Endobronchial intubation detected by insertion depth of endotracheal tube, bilateral auscultation, or observation of chest movements: randomised trial
BMJ 2010; 341 doi: https://doi.org/10.1136/bmj.c5943 (Published 09 November 2010)Cite this as: BMJ 2010;341:c5943
Since I graduated from anesthesia school, I have given up the time-honored habit of routine chest auscultation after passing the tracheal tube through the glottis. This is another practice that we have been taught in school as one of the best ways to confirm tube placement. I still remembered the first time I was asked to auscultate after the tube was in, I wasn’t sure whether the tube was in with all the background noises in the OR. The failure to hearing good lung sounds made me look into buying an electronic stethoscope. Fortunately, I didn’t spend $300-$400 for an expensive stethoscope. I realized that a bigger tidal volume and auscultation of midaxillary lines of the chest can help hear the lung sounds better upon auscultation in the OR. So if you just start out in the OR, you are questioning yourself why you can’t hear the lung sounds well to confirm tube placement, you are not alone.
Should we still honor the habit of auscultation in the elective case OR setting? This study shown above suggested otherwise. The reasons are as below: first of all, the reliability of auscultation is related to a tidal volume, sites of auscultation, and presence of gastric distension, . A bigger tidal volume, auscultation of midaxillary lines of the chest, and absence of gastric distension may improve sensitivity, whereas auscultation of the epigastrium may improve specificity. Secondly, it is subject to the examiner’s experience. In the study shown above, 55% of first year residents missed endobronchial intubation by auscultation in 55% of cases and performed significantly worse than experienced anaesthetists. Hence the interpretation of auscultation of the lung sounds is very subjective. In addition, Chest auscultation requires interruption of chest compressions during CPR. So it is really practical in the real emergency situation.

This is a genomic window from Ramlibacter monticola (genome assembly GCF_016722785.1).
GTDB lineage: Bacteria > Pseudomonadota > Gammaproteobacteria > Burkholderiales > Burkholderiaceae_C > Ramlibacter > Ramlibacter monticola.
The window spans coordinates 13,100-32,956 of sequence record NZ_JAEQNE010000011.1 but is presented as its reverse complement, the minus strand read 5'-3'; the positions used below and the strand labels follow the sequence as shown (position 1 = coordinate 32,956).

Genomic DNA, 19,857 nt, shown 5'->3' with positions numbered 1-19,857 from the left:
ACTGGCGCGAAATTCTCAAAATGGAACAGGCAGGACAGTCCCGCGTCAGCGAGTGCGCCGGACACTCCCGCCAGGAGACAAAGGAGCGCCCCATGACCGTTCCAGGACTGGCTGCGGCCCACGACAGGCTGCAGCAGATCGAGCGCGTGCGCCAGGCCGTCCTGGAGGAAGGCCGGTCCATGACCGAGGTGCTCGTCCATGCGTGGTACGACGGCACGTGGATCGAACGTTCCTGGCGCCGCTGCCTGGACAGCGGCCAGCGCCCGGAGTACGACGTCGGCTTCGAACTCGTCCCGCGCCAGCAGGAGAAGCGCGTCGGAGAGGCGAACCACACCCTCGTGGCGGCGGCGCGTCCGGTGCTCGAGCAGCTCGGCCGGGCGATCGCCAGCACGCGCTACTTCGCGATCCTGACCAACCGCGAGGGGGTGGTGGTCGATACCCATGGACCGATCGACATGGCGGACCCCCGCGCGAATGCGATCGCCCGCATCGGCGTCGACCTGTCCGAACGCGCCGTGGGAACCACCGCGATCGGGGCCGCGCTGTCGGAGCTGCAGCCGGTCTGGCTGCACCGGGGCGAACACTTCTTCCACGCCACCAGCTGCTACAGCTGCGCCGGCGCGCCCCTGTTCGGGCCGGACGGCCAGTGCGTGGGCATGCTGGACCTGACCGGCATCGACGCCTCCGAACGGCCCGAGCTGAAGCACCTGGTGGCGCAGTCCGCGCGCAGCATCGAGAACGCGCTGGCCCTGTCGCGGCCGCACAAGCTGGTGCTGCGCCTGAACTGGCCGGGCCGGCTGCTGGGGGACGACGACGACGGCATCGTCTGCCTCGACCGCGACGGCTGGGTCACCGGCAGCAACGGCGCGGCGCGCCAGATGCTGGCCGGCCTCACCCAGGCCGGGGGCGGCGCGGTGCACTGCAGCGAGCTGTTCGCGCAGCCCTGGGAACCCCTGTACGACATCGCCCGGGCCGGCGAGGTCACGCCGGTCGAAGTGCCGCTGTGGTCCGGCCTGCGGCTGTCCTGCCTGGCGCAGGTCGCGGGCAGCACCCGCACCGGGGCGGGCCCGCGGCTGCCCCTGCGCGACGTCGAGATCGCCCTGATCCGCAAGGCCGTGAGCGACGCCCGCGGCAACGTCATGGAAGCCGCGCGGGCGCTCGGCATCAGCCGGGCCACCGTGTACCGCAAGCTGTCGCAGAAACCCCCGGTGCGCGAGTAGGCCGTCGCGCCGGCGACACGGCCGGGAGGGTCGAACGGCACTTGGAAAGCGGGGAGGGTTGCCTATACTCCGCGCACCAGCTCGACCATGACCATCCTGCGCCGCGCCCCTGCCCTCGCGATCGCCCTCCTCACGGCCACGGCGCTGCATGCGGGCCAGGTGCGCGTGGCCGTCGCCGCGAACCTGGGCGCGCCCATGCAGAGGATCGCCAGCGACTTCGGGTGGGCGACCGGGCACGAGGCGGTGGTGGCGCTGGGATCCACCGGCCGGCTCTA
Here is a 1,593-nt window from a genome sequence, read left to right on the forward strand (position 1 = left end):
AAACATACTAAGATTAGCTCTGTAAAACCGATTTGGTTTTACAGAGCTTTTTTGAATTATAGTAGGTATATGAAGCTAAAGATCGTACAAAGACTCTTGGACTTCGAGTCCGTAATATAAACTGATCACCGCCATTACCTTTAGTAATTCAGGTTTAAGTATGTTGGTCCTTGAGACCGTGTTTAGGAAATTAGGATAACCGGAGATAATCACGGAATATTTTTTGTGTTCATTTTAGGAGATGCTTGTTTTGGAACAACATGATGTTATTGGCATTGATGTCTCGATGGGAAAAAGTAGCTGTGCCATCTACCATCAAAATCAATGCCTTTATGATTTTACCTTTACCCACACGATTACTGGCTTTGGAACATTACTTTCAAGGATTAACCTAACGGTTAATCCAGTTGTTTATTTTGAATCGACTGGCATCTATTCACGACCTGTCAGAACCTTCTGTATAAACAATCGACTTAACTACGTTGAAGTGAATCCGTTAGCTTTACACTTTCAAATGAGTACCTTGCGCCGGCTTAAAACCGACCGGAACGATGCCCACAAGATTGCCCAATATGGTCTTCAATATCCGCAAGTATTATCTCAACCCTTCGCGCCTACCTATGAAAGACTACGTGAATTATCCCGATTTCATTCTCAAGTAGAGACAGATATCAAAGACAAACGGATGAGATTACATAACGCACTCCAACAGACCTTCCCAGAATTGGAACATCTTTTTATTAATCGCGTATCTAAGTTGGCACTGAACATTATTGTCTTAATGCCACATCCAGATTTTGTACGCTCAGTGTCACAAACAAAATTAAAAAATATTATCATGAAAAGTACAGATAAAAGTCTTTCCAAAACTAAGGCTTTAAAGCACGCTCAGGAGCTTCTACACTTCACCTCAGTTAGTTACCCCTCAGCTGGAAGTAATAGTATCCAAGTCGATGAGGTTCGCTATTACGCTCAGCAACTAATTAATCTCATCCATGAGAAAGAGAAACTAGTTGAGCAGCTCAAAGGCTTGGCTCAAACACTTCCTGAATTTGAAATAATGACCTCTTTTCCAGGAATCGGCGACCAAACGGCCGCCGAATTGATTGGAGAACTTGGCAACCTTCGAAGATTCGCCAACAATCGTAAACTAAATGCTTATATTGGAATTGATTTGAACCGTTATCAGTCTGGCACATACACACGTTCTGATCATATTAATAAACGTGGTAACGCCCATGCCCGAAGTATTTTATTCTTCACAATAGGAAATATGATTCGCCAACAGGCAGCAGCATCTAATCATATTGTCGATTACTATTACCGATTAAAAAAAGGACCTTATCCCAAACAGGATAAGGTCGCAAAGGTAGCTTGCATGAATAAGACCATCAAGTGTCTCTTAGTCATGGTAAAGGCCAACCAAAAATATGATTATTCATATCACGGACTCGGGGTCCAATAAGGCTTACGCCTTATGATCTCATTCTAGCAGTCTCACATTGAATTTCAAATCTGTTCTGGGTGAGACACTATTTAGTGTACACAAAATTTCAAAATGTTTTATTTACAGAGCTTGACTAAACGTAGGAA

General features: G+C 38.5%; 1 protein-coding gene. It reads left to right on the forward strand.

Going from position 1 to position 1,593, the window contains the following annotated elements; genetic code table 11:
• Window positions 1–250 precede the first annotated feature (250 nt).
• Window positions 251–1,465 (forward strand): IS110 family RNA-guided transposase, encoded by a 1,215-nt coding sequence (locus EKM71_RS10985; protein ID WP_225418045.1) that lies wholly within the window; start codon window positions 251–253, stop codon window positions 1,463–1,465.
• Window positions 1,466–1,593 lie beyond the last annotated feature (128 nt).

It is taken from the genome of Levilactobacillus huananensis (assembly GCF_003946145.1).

This study suggests that less experienced clinicians should rely more on tube insertion depth than on auscultation to detect inadvertent endobronchial intubation. Tube insertion length to 20-21 cm in women and 22-23 cm in men is important to avoid the endobronchial intubation, especially when high ambient noise precludes accurate auscultation. However, it fails to recognize the value of peak pressure as a useful tool to confirm tube placement immediately after insertion. If the length of the tube is correctly placed, and patient doesn’t have significant pulmonary diseases, airway peak pressure shouldn’t be significantly high. The peak pressure and ETCO2 waveform are usually adequate to confirm the endotracheal intubation.
Does it mean that it doesn’t warrant the need to auscultate after intubation? No, it doesn’t mean that. This blog is not meant to discredit the merit of auscultation, but rather we shouldn’t do it for the sake of doing it. We improve our practice based on the clinical evidence but based on the habit or “this is how we were taught”. If you have Cormack & Lehane Grade 3 and 4 intubation, auscultation of the chest has the necessary additional role of detecting esophageal intubation, as the practitioner is unable to see the tracheal tube pass through the glottis.In addition, if you are intubating someone on the floor where you don’t have access to the anesthesia machine (ETCO2, and Peak pressure), auscultation is still a confirmatory step to ensure the proper placement of the endotracheal tube.
Well, let me know what your thoughts are on this subject! Send me some comments!